As expected, Netflix’s deal with Comcast has produced a bump in speeds for the streaming video service.
In February, Netflix streaming speeds averaged 1.68 Mbps on Comcast, compared to 1.51 Mbps in February. It’s not a huge leap, but it’s the first sign of improvement after Netflix began paying Comcast for a direct connection late last month. Netflix said in a blog post that it expects Comcast to move up in the rankings starting next month.
Netflix has become noticeably slower on major Internet service providers, amid escalating disputes over how Netflix’s huge amounts of traffic should be handled. In many cases, Netflix pays third-party transit providers to deliver traffic from their networks to ISPs such as Comcast. Typically, no money changes hands in these “peering” arrangements between transit providers and ISPs, but because Netflix is responsible for so much incoming traffic, ISPs feel they should be paid by Netflix’s transit providers to add more capacity.
Under Netflix’s deal with Comcast, Netflix servers sit in the same data centers that connect to Comcast’s network, effectively cutting out the third-party transit provider. Although Netflix traffic doesn’t get special treatment on the network, the direct connection should still result in better service. (Dan Rayburn at StreamingMedia.com has an detailed explanation of how this works. He also points out that Netflix isn’t paying a new cost, but is simply paying a different provider, so the overall cost to Netflix may be negligible.)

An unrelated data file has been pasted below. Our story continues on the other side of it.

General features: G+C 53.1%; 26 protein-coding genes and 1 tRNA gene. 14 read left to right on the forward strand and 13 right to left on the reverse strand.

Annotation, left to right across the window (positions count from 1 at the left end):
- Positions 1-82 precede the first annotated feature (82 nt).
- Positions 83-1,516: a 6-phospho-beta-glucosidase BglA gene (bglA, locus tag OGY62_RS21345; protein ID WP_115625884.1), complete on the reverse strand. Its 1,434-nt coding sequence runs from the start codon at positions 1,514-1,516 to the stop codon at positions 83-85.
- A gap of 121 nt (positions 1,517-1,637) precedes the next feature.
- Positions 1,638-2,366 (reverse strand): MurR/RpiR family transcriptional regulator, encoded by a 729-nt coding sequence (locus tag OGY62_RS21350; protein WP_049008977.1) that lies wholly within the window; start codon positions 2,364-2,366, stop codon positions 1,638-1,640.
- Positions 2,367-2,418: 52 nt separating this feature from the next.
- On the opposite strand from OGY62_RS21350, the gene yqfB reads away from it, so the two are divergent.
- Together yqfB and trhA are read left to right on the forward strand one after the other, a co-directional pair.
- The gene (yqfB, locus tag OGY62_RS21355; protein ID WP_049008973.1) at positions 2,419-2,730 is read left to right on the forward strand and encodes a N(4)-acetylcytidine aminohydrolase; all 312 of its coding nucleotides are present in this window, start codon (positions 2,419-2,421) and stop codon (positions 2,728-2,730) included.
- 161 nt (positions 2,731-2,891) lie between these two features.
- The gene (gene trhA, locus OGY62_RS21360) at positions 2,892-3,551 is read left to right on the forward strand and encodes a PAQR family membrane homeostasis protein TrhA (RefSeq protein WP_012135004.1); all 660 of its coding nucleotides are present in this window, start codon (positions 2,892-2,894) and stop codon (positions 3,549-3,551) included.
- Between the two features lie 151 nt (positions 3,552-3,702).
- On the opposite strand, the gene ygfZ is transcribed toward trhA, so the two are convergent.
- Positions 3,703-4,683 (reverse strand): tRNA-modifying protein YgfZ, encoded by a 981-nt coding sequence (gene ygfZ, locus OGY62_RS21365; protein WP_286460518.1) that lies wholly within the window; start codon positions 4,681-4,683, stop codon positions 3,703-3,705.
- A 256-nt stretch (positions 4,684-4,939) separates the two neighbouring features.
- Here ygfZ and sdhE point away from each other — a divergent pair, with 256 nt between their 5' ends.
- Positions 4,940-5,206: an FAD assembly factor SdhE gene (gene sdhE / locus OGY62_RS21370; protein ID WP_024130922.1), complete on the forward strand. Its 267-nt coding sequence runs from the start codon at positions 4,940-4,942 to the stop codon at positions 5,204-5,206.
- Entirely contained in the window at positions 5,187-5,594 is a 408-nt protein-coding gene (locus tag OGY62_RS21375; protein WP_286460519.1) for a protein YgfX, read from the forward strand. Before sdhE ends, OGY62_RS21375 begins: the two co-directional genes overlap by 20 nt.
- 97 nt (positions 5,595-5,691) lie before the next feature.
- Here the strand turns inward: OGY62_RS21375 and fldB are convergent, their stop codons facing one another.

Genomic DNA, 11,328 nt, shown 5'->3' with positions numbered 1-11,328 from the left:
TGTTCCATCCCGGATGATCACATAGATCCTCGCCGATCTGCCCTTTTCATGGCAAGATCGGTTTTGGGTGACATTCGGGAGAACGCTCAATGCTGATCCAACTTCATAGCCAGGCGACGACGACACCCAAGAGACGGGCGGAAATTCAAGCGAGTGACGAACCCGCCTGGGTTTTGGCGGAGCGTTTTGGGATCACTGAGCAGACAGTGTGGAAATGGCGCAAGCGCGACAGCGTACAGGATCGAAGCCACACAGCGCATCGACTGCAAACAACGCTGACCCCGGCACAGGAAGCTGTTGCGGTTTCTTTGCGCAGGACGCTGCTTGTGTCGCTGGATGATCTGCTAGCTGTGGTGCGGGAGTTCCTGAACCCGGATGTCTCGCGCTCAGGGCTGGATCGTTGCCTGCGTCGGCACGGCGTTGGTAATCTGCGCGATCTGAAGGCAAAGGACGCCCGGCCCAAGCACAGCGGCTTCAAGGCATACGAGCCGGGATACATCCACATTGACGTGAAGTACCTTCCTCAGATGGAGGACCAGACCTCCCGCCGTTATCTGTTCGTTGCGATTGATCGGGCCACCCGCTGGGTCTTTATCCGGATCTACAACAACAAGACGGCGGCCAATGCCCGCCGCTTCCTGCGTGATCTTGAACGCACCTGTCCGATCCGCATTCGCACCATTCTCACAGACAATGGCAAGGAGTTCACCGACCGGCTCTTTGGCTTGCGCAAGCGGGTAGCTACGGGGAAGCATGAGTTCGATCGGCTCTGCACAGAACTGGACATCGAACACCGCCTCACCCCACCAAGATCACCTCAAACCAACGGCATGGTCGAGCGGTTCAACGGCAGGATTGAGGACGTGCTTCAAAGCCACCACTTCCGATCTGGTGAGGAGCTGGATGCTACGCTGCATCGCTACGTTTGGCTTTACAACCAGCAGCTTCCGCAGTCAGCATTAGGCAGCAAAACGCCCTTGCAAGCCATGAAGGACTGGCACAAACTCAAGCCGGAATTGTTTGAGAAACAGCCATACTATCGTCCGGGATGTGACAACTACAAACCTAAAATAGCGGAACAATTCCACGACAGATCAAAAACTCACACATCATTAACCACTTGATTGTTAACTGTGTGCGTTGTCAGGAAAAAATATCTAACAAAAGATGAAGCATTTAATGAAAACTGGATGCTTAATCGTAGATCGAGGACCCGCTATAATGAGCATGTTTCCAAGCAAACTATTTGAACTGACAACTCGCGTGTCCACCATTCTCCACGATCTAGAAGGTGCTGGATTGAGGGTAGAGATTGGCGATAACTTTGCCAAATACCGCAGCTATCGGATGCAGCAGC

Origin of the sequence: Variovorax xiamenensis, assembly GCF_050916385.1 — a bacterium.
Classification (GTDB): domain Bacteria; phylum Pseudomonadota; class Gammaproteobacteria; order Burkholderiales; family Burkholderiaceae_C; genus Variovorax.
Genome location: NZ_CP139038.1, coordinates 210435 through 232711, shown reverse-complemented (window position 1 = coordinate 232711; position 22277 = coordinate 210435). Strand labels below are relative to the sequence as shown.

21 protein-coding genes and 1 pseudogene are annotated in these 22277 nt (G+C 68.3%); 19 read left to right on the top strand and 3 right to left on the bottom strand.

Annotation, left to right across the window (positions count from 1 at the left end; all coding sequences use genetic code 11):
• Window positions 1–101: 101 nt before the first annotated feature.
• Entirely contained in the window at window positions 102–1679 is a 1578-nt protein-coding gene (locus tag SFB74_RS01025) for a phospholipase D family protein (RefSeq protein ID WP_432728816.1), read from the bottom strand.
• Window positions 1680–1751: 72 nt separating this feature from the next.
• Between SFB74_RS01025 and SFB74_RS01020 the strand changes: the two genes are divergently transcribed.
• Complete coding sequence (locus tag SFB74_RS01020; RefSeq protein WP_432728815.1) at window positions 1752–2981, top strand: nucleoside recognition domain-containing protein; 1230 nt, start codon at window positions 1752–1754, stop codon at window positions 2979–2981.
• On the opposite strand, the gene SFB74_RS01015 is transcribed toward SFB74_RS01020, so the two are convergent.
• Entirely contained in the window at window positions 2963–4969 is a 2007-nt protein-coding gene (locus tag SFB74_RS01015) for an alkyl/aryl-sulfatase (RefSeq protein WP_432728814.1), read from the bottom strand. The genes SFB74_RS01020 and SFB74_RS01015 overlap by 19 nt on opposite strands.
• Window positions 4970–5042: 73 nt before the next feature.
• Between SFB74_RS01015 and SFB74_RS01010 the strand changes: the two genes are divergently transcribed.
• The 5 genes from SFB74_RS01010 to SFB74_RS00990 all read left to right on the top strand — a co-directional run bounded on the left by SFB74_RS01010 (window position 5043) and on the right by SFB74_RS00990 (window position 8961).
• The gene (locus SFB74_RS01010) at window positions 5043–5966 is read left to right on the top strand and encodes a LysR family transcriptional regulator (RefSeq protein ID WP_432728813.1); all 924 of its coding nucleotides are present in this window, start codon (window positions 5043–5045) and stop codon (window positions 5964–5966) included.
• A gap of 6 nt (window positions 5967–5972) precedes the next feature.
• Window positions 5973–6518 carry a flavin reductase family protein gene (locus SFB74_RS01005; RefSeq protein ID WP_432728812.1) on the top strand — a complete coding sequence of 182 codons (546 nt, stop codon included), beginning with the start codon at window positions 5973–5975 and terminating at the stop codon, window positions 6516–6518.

Meanwhile, Netflix’s average speeds continue to decline on Verizon FiOS, Verizon DSL and AT&T DSL, while AT&T U-Verse speeds improved slightly. Both AT&T and Verizon are also seeking payments from Netflix, as Ars Technica points out.
Although Netflix and Comcast now appear to be living in harmony, that’s not stopping Comcast from trying to give Netflix customers a way out. Under a deal with Sony Pictures, Comcast subscribers can soon buy the first season of the hit Netflix series House of Cards through their cable boxes. Another popular Netflix original, Orange is the New Black, will become available to Comcast subscribers in May, Variety reports.
Until now, Netflix has been the only place to watch House of Cards without purchasing the entire first season on DVD. But because Comcast’s deal only covers season one, subscribers will still need a Netflix subscription to see how Frank Underwood’s latest schemes play out. Update: Individual episodes of House of Cards are already available from other sources such as Amazon and iTunes.
Jared Newman has been helping folks make sense of technology for over a decade, writing for PCWorld, TechHive, and elsewhere. He also publishes two newsletters, Advisorator for straightforward tech advice and Cord Cutter Weekly for saving money on TV service.